(There's a stat that shows that on third-and-short conversions, three or fewer yards…) – "Last in the league."
(I was curious with third-and-medium, third-and-long, the offense is top half in the league. I was curious what would you attribute to that disparity?) – "So here's the thing. You're trying – 100 percent of the play calls, 100 percent of the game plans; I really, really want them to work so the reason why I know that we're last in short yardage is because I live it. You attribute it to a lot of different things. You're trying to problem solve. That's the way I look at everything, but the bottom line is you have to keep chopping wood to figure it out because that's your job. I think at the end of the day, there's a lot of quick fixes. I'll just say that the one thing – and so I have a ton of regrets about play calls that they didn't work, but really what I hold myself accountable for and I feel 100 percent convicted in is that were those calls made for the right reasons at the time with the information? If you're doing it because you're afraid of the result, if you're doing it because people are annoyed that you're maybe – okay, we've passed the ball a lot on third-and-1 and they haven't worked, so it's probably pretty annoying as a fan. I think it's annoying when we don't get first downs. But at the same time – and I learn from every single one of them – but in the moment I think it's incredibly important as your position as a head coach to have integrity in your decisions. Shame on me if I'm doing something because it's the easy way out, but I fully know every time that we put a play in, I make a play call; I know exactly what it is. Guess what? There's always a risk, but I'm very fortunate to have the opportunity to do it, so I have to do it the right way, which I can honestly say for the whole season, all those failed third-and-1s that I thought I was doing the thing that was best for our team at the time, which means I was wrong a lot. But I know that I did so with all information that I could possibly get, as much preparation. Those are the things I really worry about and then I try to fix the problem. I take that super serious and I'm not going to put it on players and I know that it needs to get better for us to win football games in big-time moments. Does that mean that on the next third-and-1 that it's going to be a run play? If that deep down, I know this to be the best chance for us to get the first down with the decision, and that's the only reason I'll do whatever. I have a hard time putting it on anybody else but really the play calls for that ranking. We have, I think, third-and-7 to third-and-9, we might be first. That makes no sense. So clearly we have people that can make plays and you don't have to worry about whether or not I critically assess each and every play call without a doubt, and I know run or pass, the idea is that the team needs us to stay on the field and so we need to do a better job collectively and it starts with me."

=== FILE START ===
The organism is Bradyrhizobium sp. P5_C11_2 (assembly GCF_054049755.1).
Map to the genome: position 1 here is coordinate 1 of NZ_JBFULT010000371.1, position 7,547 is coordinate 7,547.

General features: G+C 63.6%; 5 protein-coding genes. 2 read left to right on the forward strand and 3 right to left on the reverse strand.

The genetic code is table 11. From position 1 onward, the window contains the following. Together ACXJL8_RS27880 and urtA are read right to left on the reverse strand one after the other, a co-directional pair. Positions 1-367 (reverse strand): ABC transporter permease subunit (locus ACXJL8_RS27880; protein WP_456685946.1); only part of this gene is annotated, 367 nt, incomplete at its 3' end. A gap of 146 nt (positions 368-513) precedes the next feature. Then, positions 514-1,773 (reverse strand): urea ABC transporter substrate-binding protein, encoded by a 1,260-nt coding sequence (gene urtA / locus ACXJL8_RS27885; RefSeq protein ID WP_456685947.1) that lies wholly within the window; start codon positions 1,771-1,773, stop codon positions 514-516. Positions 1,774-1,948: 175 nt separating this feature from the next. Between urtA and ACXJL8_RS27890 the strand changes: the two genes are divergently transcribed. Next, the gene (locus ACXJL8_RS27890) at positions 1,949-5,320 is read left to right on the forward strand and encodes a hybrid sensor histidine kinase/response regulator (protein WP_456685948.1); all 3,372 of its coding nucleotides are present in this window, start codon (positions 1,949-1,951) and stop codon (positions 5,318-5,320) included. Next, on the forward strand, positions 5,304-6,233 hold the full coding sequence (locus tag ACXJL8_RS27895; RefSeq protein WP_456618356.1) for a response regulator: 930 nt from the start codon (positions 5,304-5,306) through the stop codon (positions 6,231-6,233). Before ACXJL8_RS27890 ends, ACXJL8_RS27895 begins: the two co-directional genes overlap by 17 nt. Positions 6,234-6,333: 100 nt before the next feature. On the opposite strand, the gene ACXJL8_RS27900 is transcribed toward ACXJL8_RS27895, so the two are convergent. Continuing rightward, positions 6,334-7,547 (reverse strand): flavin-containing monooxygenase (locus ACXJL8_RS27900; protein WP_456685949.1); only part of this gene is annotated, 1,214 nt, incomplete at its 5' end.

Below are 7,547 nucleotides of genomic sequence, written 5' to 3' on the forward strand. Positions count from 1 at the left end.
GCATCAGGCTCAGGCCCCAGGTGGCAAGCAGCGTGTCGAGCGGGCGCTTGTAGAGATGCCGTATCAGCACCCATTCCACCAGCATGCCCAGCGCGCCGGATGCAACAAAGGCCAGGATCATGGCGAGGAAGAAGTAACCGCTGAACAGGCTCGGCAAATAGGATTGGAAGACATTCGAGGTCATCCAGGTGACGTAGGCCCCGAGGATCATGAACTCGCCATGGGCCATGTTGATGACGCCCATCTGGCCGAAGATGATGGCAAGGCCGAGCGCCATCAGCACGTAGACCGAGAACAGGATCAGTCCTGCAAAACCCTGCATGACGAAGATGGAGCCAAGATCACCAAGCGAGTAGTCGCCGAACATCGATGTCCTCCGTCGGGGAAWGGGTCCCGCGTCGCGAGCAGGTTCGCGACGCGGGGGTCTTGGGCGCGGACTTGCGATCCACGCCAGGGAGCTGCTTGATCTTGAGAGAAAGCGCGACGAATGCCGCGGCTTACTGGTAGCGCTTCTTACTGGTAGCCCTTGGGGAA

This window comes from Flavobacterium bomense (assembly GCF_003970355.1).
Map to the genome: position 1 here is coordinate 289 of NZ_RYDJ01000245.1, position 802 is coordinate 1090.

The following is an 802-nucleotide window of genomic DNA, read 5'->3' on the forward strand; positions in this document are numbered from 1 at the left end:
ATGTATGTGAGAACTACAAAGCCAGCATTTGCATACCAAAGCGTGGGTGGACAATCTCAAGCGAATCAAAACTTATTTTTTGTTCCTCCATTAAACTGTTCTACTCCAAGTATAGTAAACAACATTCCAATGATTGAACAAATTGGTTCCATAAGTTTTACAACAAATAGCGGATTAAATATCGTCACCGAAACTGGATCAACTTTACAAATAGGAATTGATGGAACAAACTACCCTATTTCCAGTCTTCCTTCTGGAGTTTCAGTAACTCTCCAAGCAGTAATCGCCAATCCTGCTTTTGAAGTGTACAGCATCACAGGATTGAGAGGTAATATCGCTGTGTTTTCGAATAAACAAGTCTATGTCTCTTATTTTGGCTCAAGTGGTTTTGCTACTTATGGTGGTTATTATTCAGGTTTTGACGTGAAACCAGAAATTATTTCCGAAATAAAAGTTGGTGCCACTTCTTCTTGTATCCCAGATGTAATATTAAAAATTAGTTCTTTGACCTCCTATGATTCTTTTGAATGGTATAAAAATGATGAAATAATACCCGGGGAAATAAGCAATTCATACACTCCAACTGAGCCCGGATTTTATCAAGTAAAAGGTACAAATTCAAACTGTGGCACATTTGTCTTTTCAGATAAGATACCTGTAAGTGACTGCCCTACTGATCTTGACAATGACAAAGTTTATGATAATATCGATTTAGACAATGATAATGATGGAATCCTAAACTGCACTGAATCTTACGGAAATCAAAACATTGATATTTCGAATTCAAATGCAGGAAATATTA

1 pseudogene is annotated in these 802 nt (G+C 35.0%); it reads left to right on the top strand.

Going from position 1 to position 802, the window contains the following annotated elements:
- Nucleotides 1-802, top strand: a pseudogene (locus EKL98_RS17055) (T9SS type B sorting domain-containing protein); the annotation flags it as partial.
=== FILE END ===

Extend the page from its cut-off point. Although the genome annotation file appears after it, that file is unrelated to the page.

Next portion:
(Pro Bowl announcements come out tonight. Do you want your players paying attention to that and why or why not?) – "I think it's reality so I think you can't ignore it and I think to ask them to not pay attention to it – that's not really my approach. I think it's to understand the state of the union. What is the Pro Bowl? And if where you're at in regard to your play relative to the league is being honored in a way that's appropriate, that's awesome. Man, how cool is that, that you're being recognized by peers and fans that you're the top percent of the top percent. I think it's also just information because there's going to be inevitably people that probably are playing better that don't get necessarily that nod. There always is. And I think there's a simple way to handle that. All right, I'll make sure the vote isn't that close next time. But there's no emotion necessarily attached to like, 'I'm mad anyone.' You should use it to your benefit if it's good and use it to your benefit if it's bad, all the same really. And I think it's a cool process and I know it's very important to players, as it should be, because it's a tough club to crack and so those who get to crack it should feel very honored."